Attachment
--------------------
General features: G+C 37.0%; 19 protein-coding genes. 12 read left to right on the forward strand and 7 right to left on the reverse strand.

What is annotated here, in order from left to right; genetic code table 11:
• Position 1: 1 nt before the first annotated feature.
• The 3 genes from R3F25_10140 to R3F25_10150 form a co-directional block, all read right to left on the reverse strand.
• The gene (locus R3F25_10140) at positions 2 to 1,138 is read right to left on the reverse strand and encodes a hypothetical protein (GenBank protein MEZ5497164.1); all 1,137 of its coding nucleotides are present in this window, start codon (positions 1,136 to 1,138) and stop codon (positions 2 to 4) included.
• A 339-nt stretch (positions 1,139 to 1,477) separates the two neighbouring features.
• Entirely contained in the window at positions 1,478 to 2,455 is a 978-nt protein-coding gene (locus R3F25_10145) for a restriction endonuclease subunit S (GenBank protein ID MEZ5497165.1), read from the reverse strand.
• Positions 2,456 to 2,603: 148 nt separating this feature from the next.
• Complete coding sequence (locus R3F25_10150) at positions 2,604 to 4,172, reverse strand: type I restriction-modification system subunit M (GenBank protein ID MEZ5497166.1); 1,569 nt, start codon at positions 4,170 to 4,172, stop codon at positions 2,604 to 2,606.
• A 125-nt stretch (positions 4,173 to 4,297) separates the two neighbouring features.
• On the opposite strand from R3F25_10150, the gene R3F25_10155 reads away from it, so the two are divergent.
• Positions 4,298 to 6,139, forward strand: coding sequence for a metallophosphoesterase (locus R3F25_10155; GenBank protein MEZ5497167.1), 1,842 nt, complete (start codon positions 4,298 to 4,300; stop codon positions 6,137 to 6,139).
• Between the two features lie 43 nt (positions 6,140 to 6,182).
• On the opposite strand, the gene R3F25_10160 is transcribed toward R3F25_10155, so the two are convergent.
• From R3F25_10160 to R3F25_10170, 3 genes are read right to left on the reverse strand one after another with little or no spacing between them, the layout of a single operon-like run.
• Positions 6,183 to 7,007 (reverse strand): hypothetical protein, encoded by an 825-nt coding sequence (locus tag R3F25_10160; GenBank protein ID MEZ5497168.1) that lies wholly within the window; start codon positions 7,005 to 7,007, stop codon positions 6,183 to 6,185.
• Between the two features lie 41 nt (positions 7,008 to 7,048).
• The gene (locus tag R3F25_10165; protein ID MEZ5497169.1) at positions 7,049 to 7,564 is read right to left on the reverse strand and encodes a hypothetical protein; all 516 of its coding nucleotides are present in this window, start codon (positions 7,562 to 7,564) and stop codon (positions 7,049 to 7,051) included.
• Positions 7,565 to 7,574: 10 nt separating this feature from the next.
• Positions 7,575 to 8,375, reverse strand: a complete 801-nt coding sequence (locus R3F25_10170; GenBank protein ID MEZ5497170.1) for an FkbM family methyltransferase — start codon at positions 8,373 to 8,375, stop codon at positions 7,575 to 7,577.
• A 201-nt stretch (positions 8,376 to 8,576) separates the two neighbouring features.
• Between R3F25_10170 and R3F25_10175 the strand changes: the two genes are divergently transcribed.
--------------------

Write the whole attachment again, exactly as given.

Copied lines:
General features: G+C 37.0%; 19 protein-coding genes. 12 read left to right on the forward strand and 7 right to left on the reverse strand.

What is annotated here, in order from left to right; genetic code table 11:
• Position 1: 1 nt before the first annotated feature.
• The 3 genes from R3F25_10140 to R3F25_10150 form a co-directional block, all read right to left on the reverse strand.
• The gene (locus R3F25_10140) at positions 2 to 1,138 is read right to left on the reverse strand and encodes a hypothetical protein (GenBank protein MEZ5497164.1); all 1,137 of its coding nucleotides are present in this window, start codon (positions 1,136 to 1,138) and stop codon (positions 2 to 4) included.
• A 339-nt stretch (positions 1,139 to 1,477) separates the two neighbouring features.
• Entirely contained in the window at positions 1,478 to 2,455 is a 978-nt protein-coding gene (locus R3F25_10145) for a restriction endonuclease subunit S (GenBank protein ID MEZ5497165.1), read from the reverse strand.
• Positions 2,456 to 2,603: 148 nt separating this feature from the next.
• Complete coding sequence (locus R3F25_10150) at positions 2,604 to 4,172, reverse strand: type I restriction-modification system subunit M (GenBank protein ID MEZ5497166.1); 1,569 nt, start codon at positions 4,170 to 4,172, stop codon at positions 2,604 to 2,606.
• A 125-nt stretch (positions 4,173 to 4,297) separates the two neighbouring features.
• On the opposite strand from R3F25_10150, the gene R3F25_10155 reads away from it, so the two are divergent.
• Positions 4,298 to 6,139, forward strand: coding sequence for a metallophosphoesterase (locus R3F25_10155; GenBank protein MEZ5497167.1), 1,842 nt, complete (start codon positions 4,298 to 4,300; stop codon positions 6,137 to 6,139).
• Between the two features lie 43 nt (positions 6,140 to 6,182).
• On the opposite strand, the gene R3F25_10160 is transcribed toward R3F25_10155, so the two are convergent.
• From R3F25_10160 to R3F25_10170, 3 genes are read right to left on the reverse strand one after another with little or no spacing between them, the layout of a single operon-like run.
• Positions 6,183 to 7,007 (reverse strand): hypothetical protein, encoded by an 825-nt coding sequence (locus tag R3F25_10160; GenBank protein ID MEZ5497168.1) that lies wholly within the window; start codon positions 7,005 to 7,007, stop codon positions 6,183 to 6,185.
• Between the two features lie 41 nt (positions 7,008 to 7,048).
• The gene (locus tag R3F25_10165; protein ID MEZ5497169.1) at positions 7,049 to 7,564 is read right to left on the reverse strand and encodes a hypothetical protein; all 516 of its coding nucleotides are present in this window, start codon (positions 7,562 to 7,564) and stop codon (positions 7,049 to 7,051) included.
• Positions 7,565 to 7,574: 10 nt separating this feature from the next.
• Positions 7,575 to 8,375, reverse strand: a complete 801-nt coding sequence (locus R3F25_10170; GenBank protein ID MEZ5497170.1) for an FkbM family methyltransferase — start codon at positions 8,373 to 8,375, stop codon at positions 7,575 to 7,577.
• A 201-nt stretch (positions 8,376 to 8,576) separates the two neighbouring features.
• Between R3F25_10170 and R3F25_10175 the strand changes: the two genes are divergently transcribed.